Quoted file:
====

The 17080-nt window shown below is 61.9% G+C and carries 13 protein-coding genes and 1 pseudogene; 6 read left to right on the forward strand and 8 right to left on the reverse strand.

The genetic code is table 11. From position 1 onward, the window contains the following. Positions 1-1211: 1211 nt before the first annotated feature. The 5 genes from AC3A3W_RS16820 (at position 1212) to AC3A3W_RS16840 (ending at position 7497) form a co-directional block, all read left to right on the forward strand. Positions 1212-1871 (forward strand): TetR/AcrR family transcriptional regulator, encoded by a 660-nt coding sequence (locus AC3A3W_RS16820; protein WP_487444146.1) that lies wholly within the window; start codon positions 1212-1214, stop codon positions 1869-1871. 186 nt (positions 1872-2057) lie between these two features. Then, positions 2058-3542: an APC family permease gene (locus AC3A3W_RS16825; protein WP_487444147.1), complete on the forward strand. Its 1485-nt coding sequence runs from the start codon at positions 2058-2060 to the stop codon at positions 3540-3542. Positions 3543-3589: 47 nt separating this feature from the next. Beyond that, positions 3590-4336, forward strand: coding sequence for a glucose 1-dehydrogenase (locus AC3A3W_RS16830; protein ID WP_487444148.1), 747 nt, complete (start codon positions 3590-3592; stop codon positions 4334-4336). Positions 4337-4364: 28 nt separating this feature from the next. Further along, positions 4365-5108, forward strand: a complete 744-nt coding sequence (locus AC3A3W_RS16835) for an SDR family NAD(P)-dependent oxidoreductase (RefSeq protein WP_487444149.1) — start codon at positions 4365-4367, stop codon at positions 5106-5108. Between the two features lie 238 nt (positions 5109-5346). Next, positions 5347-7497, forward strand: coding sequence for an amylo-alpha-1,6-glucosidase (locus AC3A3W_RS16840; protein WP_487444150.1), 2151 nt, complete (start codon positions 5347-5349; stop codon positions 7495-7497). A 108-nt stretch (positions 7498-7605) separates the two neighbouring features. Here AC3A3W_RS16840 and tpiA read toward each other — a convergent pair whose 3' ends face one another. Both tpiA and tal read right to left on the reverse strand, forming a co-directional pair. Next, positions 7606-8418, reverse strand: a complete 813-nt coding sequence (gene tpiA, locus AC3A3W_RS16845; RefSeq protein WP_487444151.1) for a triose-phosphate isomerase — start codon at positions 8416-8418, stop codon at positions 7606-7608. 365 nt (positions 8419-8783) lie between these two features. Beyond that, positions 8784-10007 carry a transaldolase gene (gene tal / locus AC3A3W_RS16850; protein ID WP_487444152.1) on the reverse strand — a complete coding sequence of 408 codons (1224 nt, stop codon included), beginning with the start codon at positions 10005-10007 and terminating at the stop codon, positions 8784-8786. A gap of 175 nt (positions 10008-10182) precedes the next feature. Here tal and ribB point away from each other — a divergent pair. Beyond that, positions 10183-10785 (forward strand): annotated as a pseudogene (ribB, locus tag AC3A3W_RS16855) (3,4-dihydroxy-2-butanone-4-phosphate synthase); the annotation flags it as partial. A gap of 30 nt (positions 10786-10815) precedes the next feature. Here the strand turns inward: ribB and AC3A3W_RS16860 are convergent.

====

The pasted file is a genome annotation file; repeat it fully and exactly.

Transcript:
The 17080-nt window shown below is 61.9% G+C and carries 13 protein-coding genes and 1 pseudogene; 6 read left to right on the forward strand and 8 right to left on the reverse strand.

The genetic code is table 11. From position 1 onward, the window contains the following. Positions 1-1211: 1211 nt before the first annotated feature. The 5 genes from AC3A3W_RS16820 (at position 1212) to AC3A3W_RS16840 (ending at position 7497) form a co-directional block, all read left to right on the forward strand. Positions 1212-1871 (forward strand): TetR/AcrR family transcriptional regulator, encoded by a 660-nt coding sequence (locus AC3A3W_RS16820; protein WP_487444146.1) that lies wholly within the window; start codon positions 1212-1214, stop codon positions 1869-1871. 186 nt (positions 1872-2057) lie between these two features. Then, positions 2058-3542: an APC family permease gene (locus AC3A3W_RS16825; protein WP_487444147.1), complete on the forward strand. Its 1485-nt coding sequence runs from the start codon at positions 2058-2060 to the stop codon at positions 3540-3542. Positions 3543-3589: 47 nt separating this feature from the next. Beyond that, positions 3590-4336, forward strand: coding sequence for a glucose 1-dehydrogenase (locus AC3A3W_RS16830; protein ID WP_487444148.1), 747 nt, complete (start codon positions 3590-3592; stop codon positions 4334-4336). Positions 4337-4364: 28 nt separating this feature from the next. Further along, positions 4365-5108, forward strand: a complete 744-nt coding sequence (locus AC3A3W_RS16835) for an SDR family NAD(P)-dependent oxidoreductase (RefSeq protein WP_487444149.1) — start codon at positions 4365-4367, stop codon at positions 5106-5108. Between the two features lie 238 nt (positions 5109-5346). Next, positions 5347-7497, forward strand: coding sequence for an amylo-alpha-1,6-glucosidase (locus AC3A3W_RS16840; protein WP_487444150.1), 2151 nt, complete (start codon positions 5347-5349; stop codon positions 7495-7497). A 108-nt stretch (positions 7498-7605) separates the two neighbouring features. Here AC3A3W_RS16840 and tpiA read toward each other — a convergent pair whose 3' ends face one another. Both tpiA and tal read right to left on the reverse strand, forming a co-directional pair. Next, positions 7606-8418, reverse strand: a complete 813-nt coding sequence (gene tpiA, locus AC3A3W_RS16845; RefSeq protein WP_487444151.1) for a triose-phosphate isomerase — start codon at positions 8416-8418, stop codon at positions 7606-7608. 365 nt (positions 8419-8783) lie between these two features. Beyond that, positions 8784-10007 carry a transaldolase gene (gene tal / locus AC3A3W_RS16850; protein ID WP_487444152.1) on the reverse strand — a complete coding sequence of 408 codons (1224 nt, stop codon included), beginning with the start codon at positions 10005-10007 and terminating at the stop codon, positions 8784-8786. A gap of 175 nt (positions 10008-10182) precedes the next feature. Here tal and ribB point away from each other — a divergent pair. Beyond that, positions 10183-10785 (forward strand): annotated as a pseudogene (ribB, locus tag AC3A3W_RS16855) (3,4-dihydroxy-2-butanone-4-phosphate synthase); the annotation flags it as partial. A gap of 30 nt (positions 10786-10815) precedes the next feature. Here the strand turns inward: ribB and AC3A3W_RS16860 are convergent.